Pioneer for change

Skills development as a development catalyst

Kekeletso Khena
Kekeletso Khena
South Africa has grown substantially since 1994 and while progress has been made to reduce poverty and inequality, the country still has its shortcomings. Millions of South Africans remain unemployed and unskilled, and as a result many households still live close to the poverty line. 

The Statistics SA Quarterly Labour Force Survey recently revealed that during the first quarter of 2012, the number of unemployed individuals rose by 282 000, reaching 4.5 million and accounting for 25.3% of the population. The recent Adcorp Employment Index also highlights that permanent employment has fallen from 11 million to 9.1 million since 2000. 

According to Kekeletso Khena, Director of the Skills Development Summit, South Africa needs to urgently tackle these high levels of unemployment by addressing the issue of skills development within the country. She says that one way of doing this is to instill skills development programmes in both the private and public sector. “Employment creation and poverty eradication are both dependent on the skills levels in South Africa. In order for the economy and business to grow and develop, the public and private sector need to work together to assist with skills development.”

The 4th annual BHP Billiton Skills Development Summit taking place on the 25th and 26th July, which aims to address these issues and create a platform for corporate South Africa, government, Skills Education Training Authorities, Trade councils and the public to join together and discuss the business of skills development, as well as conceptualise effective solutions for the skills development challenges facing South Africa today. 

“The National Development Plan for 2030 highlights that the key to national development, sustainable employment and economic growth in South Africa is through education and skills development. The 2012 BHP Billiton Skills Development Summit will discuss the extent at which new policies, institutions and delivery mechanisms are succeeding in building a new, inclusive and high-quality skills development system.”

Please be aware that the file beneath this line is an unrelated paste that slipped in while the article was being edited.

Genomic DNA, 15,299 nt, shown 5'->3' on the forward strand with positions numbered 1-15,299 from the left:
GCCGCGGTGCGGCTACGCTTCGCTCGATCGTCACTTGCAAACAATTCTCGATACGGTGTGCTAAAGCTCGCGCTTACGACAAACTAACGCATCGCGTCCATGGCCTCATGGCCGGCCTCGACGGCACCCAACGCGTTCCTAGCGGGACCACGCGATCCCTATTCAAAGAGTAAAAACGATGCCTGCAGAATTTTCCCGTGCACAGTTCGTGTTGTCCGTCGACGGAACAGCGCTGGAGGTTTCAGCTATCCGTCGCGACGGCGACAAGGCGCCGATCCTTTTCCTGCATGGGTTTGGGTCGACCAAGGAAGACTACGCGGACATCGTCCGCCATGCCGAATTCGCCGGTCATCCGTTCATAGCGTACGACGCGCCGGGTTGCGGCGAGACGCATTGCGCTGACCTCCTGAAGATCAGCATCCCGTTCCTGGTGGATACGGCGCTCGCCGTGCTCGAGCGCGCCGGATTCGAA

Forming part of the summit is the 2012 Achiever Awards, which was developed three years ago to encourage, recognise and promote leading companies and departments from the public and private sector that make a contribution towards building the skills of South Africans. 

“The Achiever Awards applaud the impact of the various skills development strategies and programmes from the private and the public sector that address the legacy of economic segregation and prevalent skills shortages. The awards provide recognition to those who have demonstrated their commitment to the advancement of their employees’ skills base, by implementing skills development and training programmes that are relevant, innovative and effective,” says Khena. 

There are 13 award categories open for entry, including Best Training Programme for small, medium-sized and large companies, Best Public Sector Training Programme and various sector categories such as engineering and tourism. A new category to the awards this year is the CBO & NGO award, which applauds the invaluable roles these organisations play in South African society. 

Companies of all sizes, government departments and organisations interested in entering can fill out a nomination form online can click here to download the nomination formas well as interact with fellow entrants and businesses on the Achiever Awards social media platforms: Facebook and Twitter.
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Issue 58